I was diagnosed 2 yrs ago at the age of 25 and through normal blood I tried to seek compensation from the military, as I was not donations, I can maintain my iron without difficulty. My diagnosis allowed to work for a long period of time. I was unsuccessful. During was lucky because I have been a blood donor since 1955 and when the years to follow my health was quite reasonable. I regained my donating I have always had high hemoglobin levels. What I am ability to impregnate my wife and now have two beautiful children. In stressing is that blood donations don't only save other peoples' lives.
1995 I suffered from hair loss. All the hair on the crown of my head in It can help save your own as well.
a 4-inch diameter fell out. It grew back in late 1996. Later in 1997 and M. K.
1998 I began to feel the joint pains again. Also I developed a hiatus hernia with acid reflex, ulcers, and chronic diarrhea. I was found tohave very high liver enzymes, enlarged liver, and gall stones.
LETTERS TO THE EDITOR I am applying for disability as a result of the arthritis, diarrhea, If you would like to share your experience, comments, concerns and sporadic vomiting. It is SO difficult to get the medical profession or suggestions with other members of the Society, consider submitting to acknowledge the real problem.
a letter to the editor for inclusion in this bi-annual publication. Since space is limited, please keep your comments relatively brief. Inorder to publish as many letters as possible, we retain the right toedit you contributions for length. conclusive, the role of non-clinical levels of iron loading seemsto require more study.
Report from Iron 2001 Conference
Dr. Eugene Weinburg, a physician whose work was Submitted by Elizabeth Minish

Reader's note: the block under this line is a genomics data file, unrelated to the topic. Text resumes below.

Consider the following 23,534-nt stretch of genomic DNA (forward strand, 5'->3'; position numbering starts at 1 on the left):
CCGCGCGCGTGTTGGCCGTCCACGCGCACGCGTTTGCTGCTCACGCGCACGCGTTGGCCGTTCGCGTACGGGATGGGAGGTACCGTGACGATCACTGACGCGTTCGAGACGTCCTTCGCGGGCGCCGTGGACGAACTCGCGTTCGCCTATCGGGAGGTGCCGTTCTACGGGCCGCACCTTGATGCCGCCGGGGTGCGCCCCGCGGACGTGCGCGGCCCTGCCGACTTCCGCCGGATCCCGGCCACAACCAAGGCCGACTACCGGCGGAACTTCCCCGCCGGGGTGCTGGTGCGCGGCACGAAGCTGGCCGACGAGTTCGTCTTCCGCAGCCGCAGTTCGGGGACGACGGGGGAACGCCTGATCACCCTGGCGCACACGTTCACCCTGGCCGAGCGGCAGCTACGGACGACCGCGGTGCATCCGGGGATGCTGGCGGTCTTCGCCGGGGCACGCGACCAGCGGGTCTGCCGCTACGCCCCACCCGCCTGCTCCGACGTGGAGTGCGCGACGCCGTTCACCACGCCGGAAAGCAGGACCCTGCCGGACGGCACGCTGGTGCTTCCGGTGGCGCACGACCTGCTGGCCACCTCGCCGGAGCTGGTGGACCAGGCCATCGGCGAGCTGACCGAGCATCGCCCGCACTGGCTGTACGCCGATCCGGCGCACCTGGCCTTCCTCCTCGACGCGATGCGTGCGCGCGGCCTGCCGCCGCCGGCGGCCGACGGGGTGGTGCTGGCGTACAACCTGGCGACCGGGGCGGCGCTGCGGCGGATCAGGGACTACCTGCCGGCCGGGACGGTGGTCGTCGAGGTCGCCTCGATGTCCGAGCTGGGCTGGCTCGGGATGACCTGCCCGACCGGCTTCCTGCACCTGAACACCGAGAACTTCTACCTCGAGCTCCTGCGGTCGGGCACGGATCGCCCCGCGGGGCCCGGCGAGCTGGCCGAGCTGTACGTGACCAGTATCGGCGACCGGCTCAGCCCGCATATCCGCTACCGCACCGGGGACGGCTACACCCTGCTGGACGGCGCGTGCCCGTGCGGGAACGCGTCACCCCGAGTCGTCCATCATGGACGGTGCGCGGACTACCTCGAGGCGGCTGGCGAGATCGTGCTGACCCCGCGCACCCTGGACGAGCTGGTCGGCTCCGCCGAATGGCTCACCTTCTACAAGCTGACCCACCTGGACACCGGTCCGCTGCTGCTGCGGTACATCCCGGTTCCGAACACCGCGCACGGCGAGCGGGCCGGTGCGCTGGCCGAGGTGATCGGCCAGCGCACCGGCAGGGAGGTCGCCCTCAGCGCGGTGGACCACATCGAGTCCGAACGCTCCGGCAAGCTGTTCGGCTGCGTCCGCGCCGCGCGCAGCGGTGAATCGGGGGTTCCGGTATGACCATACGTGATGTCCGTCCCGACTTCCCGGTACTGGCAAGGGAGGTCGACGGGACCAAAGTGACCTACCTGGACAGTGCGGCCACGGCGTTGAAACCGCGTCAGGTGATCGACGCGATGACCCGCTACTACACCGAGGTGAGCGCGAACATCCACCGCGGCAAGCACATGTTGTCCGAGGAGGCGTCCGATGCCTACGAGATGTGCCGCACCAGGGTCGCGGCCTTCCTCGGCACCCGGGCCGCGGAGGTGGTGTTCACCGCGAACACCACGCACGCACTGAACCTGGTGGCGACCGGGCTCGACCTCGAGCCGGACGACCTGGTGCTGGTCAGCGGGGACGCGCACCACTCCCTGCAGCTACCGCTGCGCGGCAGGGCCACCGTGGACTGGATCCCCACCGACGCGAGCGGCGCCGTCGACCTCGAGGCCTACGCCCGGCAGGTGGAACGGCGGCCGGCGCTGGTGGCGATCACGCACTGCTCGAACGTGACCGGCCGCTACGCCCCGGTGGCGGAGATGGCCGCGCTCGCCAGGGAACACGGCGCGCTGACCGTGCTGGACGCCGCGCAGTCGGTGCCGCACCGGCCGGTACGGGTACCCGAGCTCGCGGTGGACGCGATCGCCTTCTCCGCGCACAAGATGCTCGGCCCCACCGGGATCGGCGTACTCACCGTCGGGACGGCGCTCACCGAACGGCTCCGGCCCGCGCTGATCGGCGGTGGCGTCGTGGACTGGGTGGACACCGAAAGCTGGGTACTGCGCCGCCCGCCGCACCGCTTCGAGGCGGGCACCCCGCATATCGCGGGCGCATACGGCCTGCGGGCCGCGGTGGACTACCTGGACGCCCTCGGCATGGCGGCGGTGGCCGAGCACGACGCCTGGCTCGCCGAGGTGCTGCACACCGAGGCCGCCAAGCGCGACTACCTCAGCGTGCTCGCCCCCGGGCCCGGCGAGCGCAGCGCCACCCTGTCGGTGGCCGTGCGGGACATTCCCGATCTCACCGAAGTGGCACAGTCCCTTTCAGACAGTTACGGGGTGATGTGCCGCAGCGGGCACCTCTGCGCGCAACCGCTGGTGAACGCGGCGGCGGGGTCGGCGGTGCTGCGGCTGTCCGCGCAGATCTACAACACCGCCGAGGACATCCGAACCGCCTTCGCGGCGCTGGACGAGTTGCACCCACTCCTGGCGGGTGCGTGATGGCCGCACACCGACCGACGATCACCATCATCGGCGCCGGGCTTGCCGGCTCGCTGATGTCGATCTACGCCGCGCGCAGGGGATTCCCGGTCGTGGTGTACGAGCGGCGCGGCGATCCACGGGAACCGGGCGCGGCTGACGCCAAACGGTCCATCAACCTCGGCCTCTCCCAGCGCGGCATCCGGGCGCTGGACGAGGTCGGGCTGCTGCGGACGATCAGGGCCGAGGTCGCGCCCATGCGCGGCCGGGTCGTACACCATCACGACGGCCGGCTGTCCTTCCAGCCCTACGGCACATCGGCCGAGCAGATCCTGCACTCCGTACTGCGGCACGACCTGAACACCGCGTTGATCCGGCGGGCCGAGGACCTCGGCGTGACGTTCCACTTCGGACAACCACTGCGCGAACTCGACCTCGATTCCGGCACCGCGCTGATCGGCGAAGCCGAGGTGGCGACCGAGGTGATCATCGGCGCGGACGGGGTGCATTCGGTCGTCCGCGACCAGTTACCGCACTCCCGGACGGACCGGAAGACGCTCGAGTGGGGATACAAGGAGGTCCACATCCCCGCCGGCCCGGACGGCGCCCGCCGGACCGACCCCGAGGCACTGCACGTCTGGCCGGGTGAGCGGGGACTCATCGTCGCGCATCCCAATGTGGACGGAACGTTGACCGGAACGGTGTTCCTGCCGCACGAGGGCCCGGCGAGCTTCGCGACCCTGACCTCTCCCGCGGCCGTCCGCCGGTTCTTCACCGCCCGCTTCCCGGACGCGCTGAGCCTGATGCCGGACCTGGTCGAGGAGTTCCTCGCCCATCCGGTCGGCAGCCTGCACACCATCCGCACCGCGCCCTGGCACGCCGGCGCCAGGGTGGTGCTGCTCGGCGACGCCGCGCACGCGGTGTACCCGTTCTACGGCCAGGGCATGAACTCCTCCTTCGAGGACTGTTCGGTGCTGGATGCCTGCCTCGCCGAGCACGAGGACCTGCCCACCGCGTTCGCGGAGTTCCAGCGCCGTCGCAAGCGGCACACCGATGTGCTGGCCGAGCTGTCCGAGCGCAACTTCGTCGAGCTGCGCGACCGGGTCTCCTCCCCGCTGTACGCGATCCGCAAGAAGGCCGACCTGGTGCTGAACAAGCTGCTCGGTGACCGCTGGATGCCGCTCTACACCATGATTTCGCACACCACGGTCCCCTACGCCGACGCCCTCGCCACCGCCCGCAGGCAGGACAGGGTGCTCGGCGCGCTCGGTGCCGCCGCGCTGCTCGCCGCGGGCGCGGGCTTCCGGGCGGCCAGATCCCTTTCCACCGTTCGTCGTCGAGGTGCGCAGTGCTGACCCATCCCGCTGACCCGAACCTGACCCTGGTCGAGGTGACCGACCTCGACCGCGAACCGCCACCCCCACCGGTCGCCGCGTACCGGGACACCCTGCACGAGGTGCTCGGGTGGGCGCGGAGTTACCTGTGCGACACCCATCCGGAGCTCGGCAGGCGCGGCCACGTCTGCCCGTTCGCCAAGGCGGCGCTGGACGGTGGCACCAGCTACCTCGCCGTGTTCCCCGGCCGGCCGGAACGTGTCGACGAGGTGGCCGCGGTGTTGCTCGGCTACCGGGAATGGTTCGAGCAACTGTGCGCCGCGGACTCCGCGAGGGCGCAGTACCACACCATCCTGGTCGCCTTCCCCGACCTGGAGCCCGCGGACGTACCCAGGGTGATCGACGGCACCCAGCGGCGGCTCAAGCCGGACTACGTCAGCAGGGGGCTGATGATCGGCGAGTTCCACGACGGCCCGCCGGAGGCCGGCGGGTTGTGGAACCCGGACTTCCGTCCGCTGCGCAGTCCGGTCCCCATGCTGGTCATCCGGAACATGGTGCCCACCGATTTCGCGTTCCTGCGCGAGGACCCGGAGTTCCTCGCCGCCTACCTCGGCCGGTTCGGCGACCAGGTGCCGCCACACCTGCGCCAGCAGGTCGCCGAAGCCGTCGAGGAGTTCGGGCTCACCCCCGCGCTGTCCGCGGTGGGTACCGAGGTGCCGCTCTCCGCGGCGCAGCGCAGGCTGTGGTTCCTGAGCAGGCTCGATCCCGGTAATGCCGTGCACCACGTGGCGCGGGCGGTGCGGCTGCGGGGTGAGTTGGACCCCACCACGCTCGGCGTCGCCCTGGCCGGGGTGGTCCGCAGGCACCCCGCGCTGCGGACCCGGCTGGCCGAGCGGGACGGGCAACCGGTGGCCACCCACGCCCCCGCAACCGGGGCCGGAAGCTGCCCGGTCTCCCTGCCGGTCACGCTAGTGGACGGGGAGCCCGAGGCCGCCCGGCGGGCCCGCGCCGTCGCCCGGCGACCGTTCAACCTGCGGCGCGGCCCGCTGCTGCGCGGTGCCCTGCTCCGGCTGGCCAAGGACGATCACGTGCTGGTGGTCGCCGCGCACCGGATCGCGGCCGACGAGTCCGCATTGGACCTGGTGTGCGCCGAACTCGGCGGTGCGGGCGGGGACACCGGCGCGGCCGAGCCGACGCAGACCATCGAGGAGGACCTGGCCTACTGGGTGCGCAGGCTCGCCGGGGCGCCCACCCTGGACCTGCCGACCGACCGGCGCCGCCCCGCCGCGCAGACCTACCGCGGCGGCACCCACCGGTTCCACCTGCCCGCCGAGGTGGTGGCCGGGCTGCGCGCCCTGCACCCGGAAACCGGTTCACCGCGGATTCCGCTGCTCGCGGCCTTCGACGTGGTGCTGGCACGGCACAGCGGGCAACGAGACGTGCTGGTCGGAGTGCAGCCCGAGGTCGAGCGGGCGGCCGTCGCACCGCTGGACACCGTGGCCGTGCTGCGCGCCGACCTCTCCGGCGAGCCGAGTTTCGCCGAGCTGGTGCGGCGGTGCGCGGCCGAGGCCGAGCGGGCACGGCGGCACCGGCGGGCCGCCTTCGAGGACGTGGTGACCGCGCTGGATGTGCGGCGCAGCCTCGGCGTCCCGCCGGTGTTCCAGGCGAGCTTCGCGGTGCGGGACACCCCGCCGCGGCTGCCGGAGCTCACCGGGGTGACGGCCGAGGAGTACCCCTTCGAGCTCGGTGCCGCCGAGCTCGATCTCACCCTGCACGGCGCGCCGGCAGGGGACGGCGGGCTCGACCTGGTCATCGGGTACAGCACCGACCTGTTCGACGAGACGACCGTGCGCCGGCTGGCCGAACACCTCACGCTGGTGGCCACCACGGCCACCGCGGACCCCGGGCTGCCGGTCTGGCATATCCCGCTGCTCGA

included in "The Bronze Killer" is a leading expert in infectiousdisease and cancer. Of special interest was his information In October I had the honor and the pleasure of repre- about the role of inhaled iron in lung cancer, especially through senting the Canadian Hemochromatosis Society at the Iron 2001 tobacco smoke, which is extremely high in iron. (This gave me conference in Greenville, SC organized by the Iron Disorders the idea to approach the anti-tobacco lobby for help in our "too Institute. IDI describes itself as an educational resource center, much iron can kill you" message!) He also talked about the not a membership based organization. As such, it produces dangers of supplemental iron for pregnant women, pointing out educational materials, hosts scientific and patient conferences (of that since during the second and third trimester a women is which this is one), and conducts workshops for nurse practitio- much more efficient at absorbing iron, there is very little case to ners and technical staff such as phlebotomists. Fundamentally, be made for this widespread practice.
based on the idea that iron's influence and imbalances are the Dr. P.D. Phatak gave a presentation on the cost effective- underlying cause of many health problems we face today and ness of screening for HHC/iron overload. Genetic screening may face in the future, the institute's mission statement is: "To continues to be controversial in the US, however some kind of reduce pain, suffering, and unnecessary death due to disorders of general population screening would definitely be cost effective.
iron such as anemia of chronic disease, iron loading anemia, iron Ironically , an HMO in San Diego recently stopped doing routine deficiency anemia, porphyria cutanea tarda, African siderosis, non iron profile screening in the aftermath of a scandal involving HFE-related iron overload, and hereditary hemochromatosis." billing for unnecessary tests in another jurisdiction. As we all Although iron disorders of all types are covered under the know, HHC is a poster child for the exercise of preventative umbrella of the institute, each of the three co-founders has been medicine. In light of the other presentations that seem to also personally affected by HHC.